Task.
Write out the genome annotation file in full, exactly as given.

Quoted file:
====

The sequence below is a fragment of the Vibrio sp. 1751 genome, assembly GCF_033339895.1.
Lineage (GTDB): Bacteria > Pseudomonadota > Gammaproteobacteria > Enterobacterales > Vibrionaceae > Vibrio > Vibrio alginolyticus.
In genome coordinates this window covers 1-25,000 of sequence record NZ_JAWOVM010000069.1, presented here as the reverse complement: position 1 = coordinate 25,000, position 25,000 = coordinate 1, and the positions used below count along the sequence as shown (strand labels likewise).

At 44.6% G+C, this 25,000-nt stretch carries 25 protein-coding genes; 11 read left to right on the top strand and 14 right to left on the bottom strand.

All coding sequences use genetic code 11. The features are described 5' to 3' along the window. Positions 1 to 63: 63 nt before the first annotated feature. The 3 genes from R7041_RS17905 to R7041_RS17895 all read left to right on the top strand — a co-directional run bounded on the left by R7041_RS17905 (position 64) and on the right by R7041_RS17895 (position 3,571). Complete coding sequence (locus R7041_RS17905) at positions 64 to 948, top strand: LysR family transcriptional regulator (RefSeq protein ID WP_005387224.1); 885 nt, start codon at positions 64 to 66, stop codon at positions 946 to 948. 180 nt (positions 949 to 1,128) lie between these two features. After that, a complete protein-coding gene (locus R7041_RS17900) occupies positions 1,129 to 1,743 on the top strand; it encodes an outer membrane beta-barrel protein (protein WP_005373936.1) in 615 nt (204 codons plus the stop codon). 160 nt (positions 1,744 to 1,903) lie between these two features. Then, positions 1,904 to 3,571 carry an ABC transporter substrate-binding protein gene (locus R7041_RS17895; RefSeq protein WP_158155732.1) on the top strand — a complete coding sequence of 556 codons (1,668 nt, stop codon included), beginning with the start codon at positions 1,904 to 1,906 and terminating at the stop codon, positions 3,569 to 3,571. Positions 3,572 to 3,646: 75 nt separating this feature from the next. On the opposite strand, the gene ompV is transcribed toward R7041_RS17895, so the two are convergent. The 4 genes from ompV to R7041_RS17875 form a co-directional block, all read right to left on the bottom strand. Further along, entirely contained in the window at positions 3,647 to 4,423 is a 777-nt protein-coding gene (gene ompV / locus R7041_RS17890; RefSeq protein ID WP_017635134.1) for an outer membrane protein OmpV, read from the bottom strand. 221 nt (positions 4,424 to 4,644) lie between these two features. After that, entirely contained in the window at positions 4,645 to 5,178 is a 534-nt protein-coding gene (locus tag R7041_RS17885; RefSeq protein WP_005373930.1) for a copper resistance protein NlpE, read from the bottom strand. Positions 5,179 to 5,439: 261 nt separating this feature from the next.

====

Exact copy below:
The sequence below is a fragment of the Vibrio sp. 1751 genome, assembly GCF_033339895.1.
Lineage (GTDB): Bacteria > Pseudomonadota > Gammaproteobacteria > Enterobacterales > Vibrionaceae > Vibrio > Vibrio alginolyticus.
In genome coordinates this window covers 1-25,000 of sequence record NZ_JAWOVM010000069.1, presented here as the reverse complement: position 1 = coordinate 25,000, position 25,000 = coordinate 1, and the positions used below count along the sequence as shown (strand labels likewise).

At 44.6% G+C, this 25,000-nt stretch carries 25 protein-coding genes; 11 read left to right on the top strand and 14 right to left on the bottom strand.

All coding sequences use genetic code 11. The features are described 5' to 3' along the window. Positions 1 to 63: 63 nt before the first annotated feature. The 3 genes from R7041_RS17905 to R7041_RS17895 all read left to right on the top strand — a co-directional run bounded on the left by R7041_RS17905 (position 64) and on the right by R7041_RS17895 (position 3,571). Complete coding sequence (locus R7041_RS17905) at positions 64 to 948, top strand: LysR family transcriptional regulator (RefSeq protein ID WP_005387224.1); 885 nt, start codon at positions 64 to 66, stop codon at positions 946 to 948. 180 nt (positions 949 to 1,128) lie between these two features. After that, a complete protein-coding gene (locus R7041_RS17900) occupies positions 1,129 to 1,743 on the top strand; it encodes an outer membrane beta-barrel protein (protein WP_005373936.1) in 615 nt (204 codons plus the stop codon). 160 nt (positions 1,744 to 1,903) lie between these two features. Then, positions 1,904 to 3,571 carry an ABC transporter substrate-binding protein gene (locus R7041_RS17895; RefSeq protein WP_158155732.1) on the top strand — a complete coding sequence of 556 codons (1,668 nt, stop codon included), beginning with the start codon at positions 1,904 to 1,906 and terminating at the stop codon, positions 3,569 to 3,571. Positions 3,572 to 3,646: 75 nt separating this feature from the next. On the opposite strand, the gene ompV is transcribed toward R7041_RS17895, so the two are convergent. The 4 genes from ompV to R7041_RS17875 form a co-directional block, all read right to left on the bottom strand. Further along, entirely contained in the window at positions 3,647 to 4,423 is a 777-nt protein-coding gene (gene ompV / locus R7041_RS17890; RefSeq protein ID WP_017635134.1) for an outer membrane protein OmpV, read from the bottom strand. 221 nt (positions 4,424 to 4,644) lie between these two features. After that, entirely contained in the window at positions 4,645 to 5,178 is a 534-nt protein-coding gene (locus tag R7041_RS17885; RefSeq protein WP_005373930.1) for a copper resistance protein NlpE, read from the bottom strand. Positions 5,179 to 5,439: 261 nt separating this feature from the next.